Sestak Defeats Specter in Pennsylvania Democratic Primary

Rep. Joe Sestak sent Pennsylvania Sen. Arlen Specter into retirement Tuesday with a stunning come-from-behind victory in the Democratic primary.

Specter becomes the third incumbent member of Congress in two weeks to lose his job, after Republican Sen. Bob Bennett lost the GOP nomination at the party's Utah convention and Democratic Rep. Alan Mollohan lost a primary in West Virginia.

In November, Sestak will face Pat Toomey, who won the Republican nomination.

Specter, after calling Sestak to congratulate him, delivered a concession speech in which he thanked his campaign and his supporters.

"It's been a great privilege to serve the people of Pennsylvania," Specter said to a round of applause. "And it's been a great privilege to be in the United States Senate, and I'll be working very hard for the people of the commonwealth in the coming months."

Specter switched parties last year in what he thought would be an easier path to another nomination. But Sestak proved to be a hurdle too high for the five-term senator.

Sestak took 54 percent of the vote to Specter's 46 percent with nearly all precincts reporting. Sestak told Fox News on Wednesday that voters wanted a change.

"I think they're very tired, and rightly so, with deal-making where quite frankly career politicians might do anything to keep their jobs rather than focusing on them," he said.

The vote also was a defeat for President Obama, who supported Specter when the senator abandoned the Republican Party last year. The moderate Specter cast his switch as a decision of principle after inflaming the GOP by voting for Obama's economic stimulus bill. But many Democratic voters questioned his motives.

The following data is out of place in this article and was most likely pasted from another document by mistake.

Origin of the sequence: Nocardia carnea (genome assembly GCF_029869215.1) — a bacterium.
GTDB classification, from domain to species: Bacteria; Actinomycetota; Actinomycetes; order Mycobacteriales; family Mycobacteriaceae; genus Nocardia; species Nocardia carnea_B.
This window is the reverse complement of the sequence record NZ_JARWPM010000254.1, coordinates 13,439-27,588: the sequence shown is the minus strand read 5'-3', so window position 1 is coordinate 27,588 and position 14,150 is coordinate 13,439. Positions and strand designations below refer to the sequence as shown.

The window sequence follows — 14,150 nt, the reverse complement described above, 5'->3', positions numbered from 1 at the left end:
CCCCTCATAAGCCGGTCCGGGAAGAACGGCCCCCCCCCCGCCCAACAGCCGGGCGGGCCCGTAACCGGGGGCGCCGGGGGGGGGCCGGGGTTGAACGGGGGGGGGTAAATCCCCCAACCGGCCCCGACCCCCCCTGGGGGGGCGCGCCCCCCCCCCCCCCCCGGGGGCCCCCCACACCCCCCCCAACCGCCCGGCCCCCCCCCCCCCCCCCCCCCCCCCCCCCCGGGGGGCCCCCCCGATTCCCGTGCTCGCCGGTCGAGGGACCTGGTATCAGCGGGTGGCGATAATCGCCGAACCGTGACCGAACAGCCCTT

Still, the reaction from Democratic leaders to Specter's loss suggested they believed they got their money's worth from Specter's party switch.

"Arlen Specter has been a valuable member of our caucus over this past year," Senate Majority Leader Harry Reid said in a written statement.

"Without Arlen's support, we could not have passed health insurance reform, the Recovery Act or other key parts of our agenda," he said. "I am extremely grateful to Sen. Specter for his career of service to the commonwealth of Pennsylvania and to our nation."

On the campaign trail, Specter and Sestak let their punches fly, with Specter attacking Sestak's military record and Sestak linking Specter to former President George W. Bush, who has called him a "firm ally."

The Pennsylvania primary was one of several high-stakes Senate contests that political analysts were closely observing for clues on how the electorate may react in November's midterm elections, as Republicans seek to regain control of both chambers in Congress.

Democratic Sen. Blanche Lincoln has been forced into a June runoff against her top primary opponent, Lt. Gov. Bill Halter. And in the Kentucky GOP primary, Tea Party favorite Rand Paul defeated the party establishment's candidate, Secretary of State Trey Grayson.